Downtown’s advantage is that it is not starting from zero. The tens of billions sunk into the area in the past two decades provide an almost “too big to fail” foundation. Further, points out Nick Griffin, executive director of the DCBID, half a dozen major projects are currently under construction, including the billion-dollar Frank Gehry-designed development the Grand, which is rising across from Disney Hall and will have upscale residences, an Equinox-branded hotel, retail shops, and restaurants. Garcetti points to the Regional Connector, a $1.75 billion infrastructure improvement that will speed travel by tying together three Metro lines in downtown; and the West Santa Ana Branch Transit Corridor, a 19-mile light-rail line that will connect downtown with southeast L.A. County. Cooper touts the Apple flagship store coming this year to the old Tower Theater at 8th and Broadway and the Paul Smith boutique that opened on the same block last July (now temporarily closed) as indications that downtown will rebound. Economic trends will help. “Interest rates continue to be ridiculously low,” he says.
Some facets of downtown life will change. The tech workarounds of videoconferencing and cloud-based software that sufficed during the pandemic could encourage companies to have many employees come to the office only two or three days a week, just enough, perhaps, to bring back some of the vital lunchtime business that evaporated last year. Too, the recent dramatic decline in new COVID cases and arrival of three highly effective vaccines could presage a much earlier return to something resembling normal than originally predicted. There is a growing consensus that CEOs want their teams to interact in person again, and younger workers worry that they will be overlooked in companies where most communication is virtual. COVID-inspired design changes are a certainty. “We will have touchless elevators, which we were headed toward anyway,” says Rising. “We’ll have touchless faucets. I think we will have better air-handling systems or maybe even fresh air in our office buildings.”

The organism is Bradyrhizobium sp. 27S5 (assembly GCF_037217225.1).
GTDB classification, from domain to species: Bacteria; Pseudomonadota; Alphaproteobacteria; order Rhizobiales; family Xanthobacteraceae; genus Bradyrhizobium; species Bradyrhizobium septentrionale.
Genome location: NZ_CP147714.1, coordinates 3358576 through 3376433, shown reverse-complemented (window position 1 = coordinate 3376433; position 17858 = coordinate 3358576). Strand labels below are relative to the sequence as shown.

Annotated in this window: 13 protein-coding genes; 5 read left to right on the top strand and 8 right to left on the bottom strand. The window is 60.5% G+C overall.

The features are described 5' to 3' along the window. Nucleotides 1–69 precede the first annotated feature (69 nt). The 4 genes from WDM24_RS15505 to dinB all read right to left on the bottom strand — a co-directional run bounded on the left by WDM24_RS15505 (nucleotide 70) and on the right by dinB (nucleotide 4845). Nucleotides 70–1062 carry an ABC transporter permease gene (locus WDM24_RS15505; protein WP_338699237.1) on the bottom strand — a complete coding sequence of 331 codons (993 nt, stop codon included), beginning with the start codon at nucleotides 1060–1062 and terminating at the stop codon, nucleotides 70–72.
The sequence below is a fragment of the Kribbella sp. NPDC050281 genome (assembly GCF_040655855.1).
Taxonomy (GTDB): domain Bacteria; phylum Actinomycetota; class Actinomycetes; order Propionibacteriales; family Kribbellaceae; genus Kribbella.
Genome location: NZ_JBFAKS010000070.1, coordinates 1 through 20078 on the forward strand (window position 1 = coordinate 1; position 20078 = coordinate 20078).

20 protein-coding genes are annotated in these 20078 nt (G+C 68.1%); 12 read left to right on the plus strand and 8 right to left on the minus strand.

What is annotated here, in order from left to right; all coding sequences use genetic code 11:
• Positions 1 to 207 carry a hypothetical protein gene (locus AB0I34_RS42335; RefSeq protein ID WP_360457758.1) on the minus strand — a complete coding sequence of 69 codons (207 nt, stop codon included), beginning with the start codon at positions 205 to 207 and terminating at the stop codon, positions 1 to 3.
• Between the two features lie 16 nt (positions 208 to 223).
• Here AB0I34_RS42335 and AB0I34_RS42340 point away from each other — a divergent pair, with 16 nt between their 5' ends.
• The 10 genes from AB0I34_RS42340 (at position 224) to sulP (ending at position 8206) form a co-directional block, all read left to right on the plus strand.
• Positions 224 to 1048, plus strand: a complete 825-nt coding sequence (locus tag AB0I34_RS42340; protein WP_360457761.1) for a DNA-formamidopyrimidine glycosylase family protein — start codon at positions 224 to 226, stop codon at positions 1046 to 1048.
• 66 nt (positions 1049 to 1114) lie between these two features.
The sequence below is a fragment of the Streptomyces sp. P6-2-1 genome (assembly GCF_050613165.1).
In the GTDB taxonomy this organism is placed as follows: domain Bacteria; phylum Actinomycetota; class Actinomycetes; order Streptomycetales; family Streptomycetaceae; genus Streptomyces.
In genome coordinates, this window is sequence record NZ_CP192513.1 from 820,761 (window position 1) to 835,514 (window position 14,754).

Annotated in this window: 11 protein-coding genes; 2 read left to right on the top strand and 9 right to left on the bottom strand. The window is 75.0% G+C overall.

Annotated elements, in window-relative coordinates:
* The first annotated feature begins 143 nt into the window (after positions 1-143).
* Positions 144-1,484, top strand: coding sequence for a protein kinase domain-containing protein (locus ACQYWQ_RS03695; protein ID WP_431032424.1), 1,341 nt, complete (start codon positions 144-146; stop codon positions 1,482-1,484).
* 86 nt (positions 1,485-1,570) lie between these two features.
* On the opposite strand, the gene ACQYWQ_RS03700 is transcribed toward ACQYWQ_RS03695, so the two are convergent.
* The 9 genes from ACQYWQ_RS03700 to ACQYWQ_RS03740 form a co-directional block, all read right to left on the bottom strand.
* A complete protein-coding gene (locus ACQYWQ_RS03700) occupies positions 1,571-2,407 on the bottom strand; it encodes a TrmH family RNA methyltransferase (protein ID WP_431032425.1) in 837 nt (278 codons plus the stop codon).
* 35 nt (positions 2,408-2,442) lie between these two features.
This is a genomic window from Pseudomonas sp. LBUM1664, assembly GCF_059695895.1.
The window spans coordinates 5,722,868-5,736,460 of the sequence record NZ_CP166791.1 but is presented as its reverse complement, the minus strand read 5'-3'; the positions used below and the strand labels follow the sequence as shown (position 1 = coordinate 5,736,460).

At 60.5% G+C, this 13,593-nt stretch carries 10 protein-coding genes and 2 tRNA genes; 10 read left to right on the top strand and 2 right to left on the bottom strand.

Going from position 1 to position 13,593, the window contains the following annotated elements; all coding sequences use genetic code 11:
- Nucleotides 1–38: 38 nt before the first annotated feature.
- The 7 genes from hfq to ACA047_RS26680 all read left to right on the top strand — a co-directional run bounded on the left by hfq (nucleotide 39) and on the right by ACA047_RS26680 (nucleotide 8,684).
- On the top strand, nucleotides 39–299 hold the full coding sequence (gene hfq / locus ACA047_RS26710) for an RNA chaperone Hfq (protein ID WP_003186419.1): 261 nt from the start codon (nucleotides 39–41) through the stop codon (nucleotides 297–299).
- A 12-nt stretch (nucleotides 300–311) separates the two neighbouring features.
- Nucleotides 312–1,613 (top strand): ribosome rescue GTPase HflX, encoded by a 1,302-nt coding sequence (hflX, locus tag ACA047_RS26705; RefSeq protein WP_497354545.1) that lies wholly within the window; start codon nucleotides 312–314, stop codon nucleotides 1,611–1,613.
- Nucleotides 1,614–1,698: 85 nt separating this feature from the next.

Rising believes that the owners of some 1980s-era downtown office buildings may be unable to afford major renovations and could sell to developers who turn the properties into housing. When new deals are signed, even negotiations will be different. Contracts, predicts Moore, “are all going to include some type of a pandemic clause, that if we were to have something like this again—i.e. COVID-25—they will go to either an abatement of rent or some formula that allows for a forgiveness of rent. These will be new things landlords have not seen in the past but will have to be prepared for.”
Additional enthusiasm for the future stems from the makeup of the downtown populace. Besten notes that while some businesses have gone under, a tight-knit community supports those still open. Indeed, on an early afternoon in mid-February, after outdoor dining restrictions had been lifted, patios across downtown were packed with unmasked patrons, from the Arts District sausage-and-beer joint Wurstküche to the Yard House at L.A. Live. Downtown has recovered from a century’s worth of calamities, among them the 1918 flu pandemic, and so will likely prevail again. “There is inherently a belief that we will overcome this. There’s a historic track record to prove that we have,” says Lall.
“I think there’s a real pride here,” adds Brown. “It means something to be a downtowner and part of something unique. I think it can bounce back.”